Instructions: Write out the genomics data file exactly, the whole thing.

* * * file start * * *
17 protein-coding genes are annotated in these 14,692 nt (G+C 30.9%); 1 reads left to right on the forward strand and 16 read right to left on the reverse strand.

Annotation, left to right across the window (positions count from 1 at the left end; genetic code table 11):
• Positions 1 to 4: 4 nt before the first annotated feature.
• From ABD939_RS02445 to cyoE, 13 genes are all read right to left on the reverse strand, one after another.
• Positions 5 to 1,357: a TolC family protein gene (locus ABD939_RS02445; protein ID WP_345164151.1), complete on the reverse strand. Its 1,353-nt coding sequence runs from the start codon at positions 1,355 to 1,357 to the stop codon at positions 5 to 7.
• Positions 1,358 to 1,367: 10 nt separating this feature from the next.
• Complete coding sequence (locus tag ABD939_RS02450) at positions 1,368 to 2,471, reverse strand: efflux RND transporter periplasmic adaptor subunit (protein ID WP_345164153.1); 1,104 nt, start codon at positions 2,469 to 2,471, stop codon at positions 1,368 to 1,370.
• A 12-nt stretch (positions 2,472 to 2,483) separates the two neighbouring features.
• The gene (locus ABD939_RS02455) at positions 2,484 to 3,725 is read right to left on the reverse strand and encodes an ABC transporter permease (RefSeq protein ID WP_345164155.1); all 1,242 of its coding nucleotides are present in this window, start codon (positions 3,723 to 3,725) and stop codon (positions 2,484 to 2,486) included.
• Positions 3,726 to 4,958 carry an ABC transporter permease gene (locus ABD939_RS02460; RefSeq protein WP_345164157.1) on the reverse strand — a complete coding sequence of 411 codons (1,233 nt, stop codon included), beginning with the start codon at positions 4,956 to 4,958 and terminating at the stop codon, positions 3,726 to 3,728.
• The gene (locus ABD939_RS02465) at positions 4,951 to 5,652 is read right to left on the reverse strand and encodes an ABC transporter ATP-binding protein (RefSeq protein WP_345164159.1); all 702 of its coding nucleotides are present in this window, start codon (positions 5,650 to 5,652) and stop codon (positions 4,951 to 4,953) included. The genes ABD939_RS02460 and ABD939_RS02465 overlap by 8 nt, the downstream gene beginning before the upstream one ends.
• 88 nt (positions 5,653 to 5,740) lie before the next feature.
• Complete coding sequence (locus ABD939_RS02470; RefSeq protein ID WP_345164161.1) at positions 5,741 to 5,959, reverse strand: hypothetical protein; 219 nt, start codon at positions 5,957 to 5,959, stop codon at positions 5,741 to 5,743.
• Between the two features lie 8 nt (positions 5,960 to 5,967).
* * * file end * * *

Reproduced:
17 protein-coding genes are annotated in these 14,692 nt (G+C 30.9%); 1 reads left to right on the forward strand and 16 read right to left on the reverse strand.

Annotation, left to right across the window (positions count from 1 at the left end; genetic code table 11):
• Positions 1 to 4: 4 nt before the first annotated feature.
• From ABD939_RS02445 to cyoE, 13 genes are all read right to left on the reverse strand, one after another.
• Positions 5 to 1,357: a TolC family protein gene (locus ABD939_RS02445; protein ID WP_345164151.1), complete on the reverse strand. Its 1,353-nt coding sequence runs from the start codon at positions 1,355 to 1,357 to the stop codon at positions 5 to 7.
• Positions 1,358 to 1,367: 10 nt separating this feature from the next.
• Complete coding sequence (locus tag ABD939_RS02450) at positions 1,368 to 2,471, reverse strand: efflux RND transporter periplasmic adaptor subunit (protein ID WP_345164153.1); 1,104 nt, start codon at positions 2,469 to 2,471, stop codon at positions 1,368 to 1,370.
• A 12-nt stretch (positions 2,472 to 2,483) separates the two neighbouring features.
• The gene (locus ABD939_RS02455) at positions 2,484 to 3,725 is read right to left on the reverse strand and encodes an ABC transporter permease (RefSeq protein ID WP_345164155.1); all 1,242 of its coding nucleotides are present in this window, start codon (positions 3,723 to 3,725) and stop codon (positions 2,484 to 2,486) included.
• Positions 3,726 to 4,958 carry an ABC transporter permease gene (locus ABD939_RS02460; RefSeq protein WP_345164157.1) on the reverse strand — a complete coding sequence of 411 codons (1,233 nt, stop codon included), beginning with the start codon at positions 4,956 to 4,958 and terminating at the stop codon, positions 3,726 to 3,728.
• The gene (locus ABD939_RS02465) at positions 4,951 to 5,652 is read right to left on the reverse strand and encodes an ABC transporter ATP-binding protein (RefSeq protein WP_345164159.1); all 702 of its coding nucleotides are present in this window, start codon (positions 5,650 to 5,652) and stop codon (positions 4,951 to 4,953) included. The genes ABD939_RS02460 and ABD939_RS02465 overlap by 8 nt, the downstream gene beginning before the upstream one ends.
• 88 nt (positions 5,653 to 5,740) lie before the next feature.
• Complete coding sequence (locus ABD939_RS02470; RefSeq protein ID WP_345164161.1) at positions 5,741 to 5,959, reverse strand: hypothetical protein; 219 nt, start codon at positions 5,957 to 5,959, stop codon at positions 5,741 to 5,743.
• Between the two features lie 8 nt (positions 5,960 to 5,967).